The bullet train is decked out in pink ribbons and images of Hello Kitty as a conductor. Sanrio

It’s a dream come true for some, and a big part of the country’s embrace of “kawaii” culture.

It was only a matter of time before two of Japan’s biggest obsessions came together. It’s an unbearably sweet collaboration—and, for many, a dream come true.

Beginning June 30, the country’s newest bullet train will come barreling down the railway at some 200 miles an hour, decked out in pink. Blink and you might miss the sight of one the world’s most iconic characters plastered on the side: the beloved Hello Kitty.

She’s the ambassador of kawaii—that’s Japanese for cute—and now, she’s the face of a new shinkansen that will run from the Fukuoka prefecture in western Japan to the Shin-Osaka station roughly 400 miles north. In an unveiling for the media ahead of Saturday’s service, the operators West Japan Railway Co. showed off the eight-car train, with pink ribbons painted on the side and drawings of the celebrity (who’s not really a cat?) in a conductor’s outfit.

Inside, Hello Kitty is everywhere—on the bright pink walls, on headrests, and even on window curtains. Her signature bow dots the pink carpet. There’s a “Hello! Plaza” car that will introduce passengers to the goods and attractions of western Japan, and—for the Instagrammers—a car dubbed the “Kawaii! Room” with a giant Hello Kitty doll.

There’s no doubt that this is a big tourism draw. But more importantly, it’s part of Japan’s ongoing embrace and strategic development of its kawaii culture. This is, after all, a country whose prefectures have adopted cuddly, wide-eyed (and sometimes weird) mascots as figures of regional pride.

Today, Hello Kitty (and the rest of the Sanrio gang) can be found on almost everything, from clothing to stationery to entire cafes. But it’s not just merchandise that carries her instantly recognizable face. In the U.S., you likely won’t find American icons like Mickey Mouse or Kermit the Frog on city property. But in Japan, Hello Kitty has graced the surfaces of buses and traditional trains, and on less-expected things: traffic barriers, for example, and manhole covers.

Since Sanrio created the character in 1974, the company has been a key player in the country’s “kawaii diplomacy.” At home and abroad, Hello Kitty’s childlike appearance sold not only the culture of cute, but also the image of innocence—something post-war Japan badly needed. Anthropologist Christina Yano, who coined the term “pink globalization,” explains in a post for the East Asia Forum:

Kawaii diplomacy ultimately teases us with the idea of Japan as victim, rather than as perpetrator… The positioning of Hello Kitty as one face of Japan represents the power of the would-be child, at once appealing, seemingly benign, and ever in need of care and nurturance.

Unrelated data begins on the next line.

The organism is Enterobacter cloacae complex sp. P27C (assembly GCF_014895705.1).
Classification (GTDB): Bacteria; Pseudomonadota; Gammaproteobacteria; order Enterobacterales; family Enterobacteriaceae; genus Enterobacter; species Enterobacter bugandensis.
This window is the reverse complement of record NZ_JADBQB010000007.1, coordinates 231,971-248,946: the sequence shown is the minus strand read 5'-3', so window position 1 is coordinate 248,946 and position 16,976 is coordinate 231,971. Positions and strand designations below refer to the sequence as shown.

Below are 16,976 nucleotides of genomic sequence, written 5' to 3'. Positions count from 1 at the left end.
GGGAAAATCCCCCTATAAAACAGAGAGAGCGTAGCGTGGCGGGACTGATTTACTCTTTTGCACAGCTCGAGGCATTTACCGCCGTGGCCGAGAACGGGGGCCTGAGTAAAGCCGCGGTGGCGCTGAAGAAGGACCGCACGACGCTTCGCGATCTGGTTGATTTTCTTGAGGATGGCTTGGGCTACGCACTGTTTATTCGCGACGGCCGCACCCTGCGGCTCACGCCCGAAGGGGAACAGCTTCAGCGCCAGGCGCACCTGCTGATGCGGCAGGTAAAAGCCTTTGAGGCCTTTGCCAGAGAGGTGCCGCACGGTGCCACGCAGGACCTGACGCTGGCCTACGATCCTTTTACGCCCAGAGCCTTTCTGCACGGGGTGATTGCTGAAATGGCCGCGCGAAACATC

Overseas, the character has helped boost railway tourism in Taiwan, inspired a popular food truck in the U.S. that’s drawn hours-long lines, and in Bangkok, the police use the character as a disciplinary tool by issuing pink Hello Kitty armbands to embarrass officers who misbehave. Today, Japan’s arsenal of cute ambassadors continues to grow: Kumamon, the black bear mascot from the Kumamoto prefecture, Studio Ghibli’s beloved Totoro character, and, most recently, a lazy egg by the name of Gudetama have all gained a following abroad.

Inside Japan, they’re even more popular. Hello Kitty remains an  obsession across generations and genders, and something citizens have accepted as part of the national identity. And just as she connects Japan with the rest of the world, she also bridges the different regions within the country—now at crazy high speeds.

That has been her mission all along, according to the adorable backstory West Japan Railway Co. created for the train. According to that story, Hello Kitty met a pink ribbon spirit that charged her with connecting a lot of people. Naturally, a bullet train was the way to make it happen.

About the Author

Most Popular

  1. Transportation

    You Can’t Design Bike-Friendly Cities Without Considering Race and Class

    Bike equity is a powerful tool for reducing inequality. Too often, cycling infrastructure is tailored only to wealthy white cyclists.

  2. Transportation

    With Trains Like Schwebebahn, No Wonder Germans Love Public Transit

    Infrastructure like this makes it clear why Germany continues to produce enthusiasm for public transit, generation after generation.

  3. Perspective

    Why Historic Preservation Needs a New Approach

    With new tools and financing methods, preservationists could save endangered spaces without alienating those who should share our cause. Here’s how we can adapt.

  4. Equity

    The FBI's Forgotten War on Black-Owned Bookstores

    At the height of the Black Power movement, the Bureau focused on the unlikeliest of public enemies: black independent booksellers.

  5. Amazon HQ2

    Without Amazon HQ2, What Happens to Housing in Queens?

    The arrival of the tech company’s new headquarters was set to shake up the borough’s real estate market, driving up rents and spurring displacement. Now what?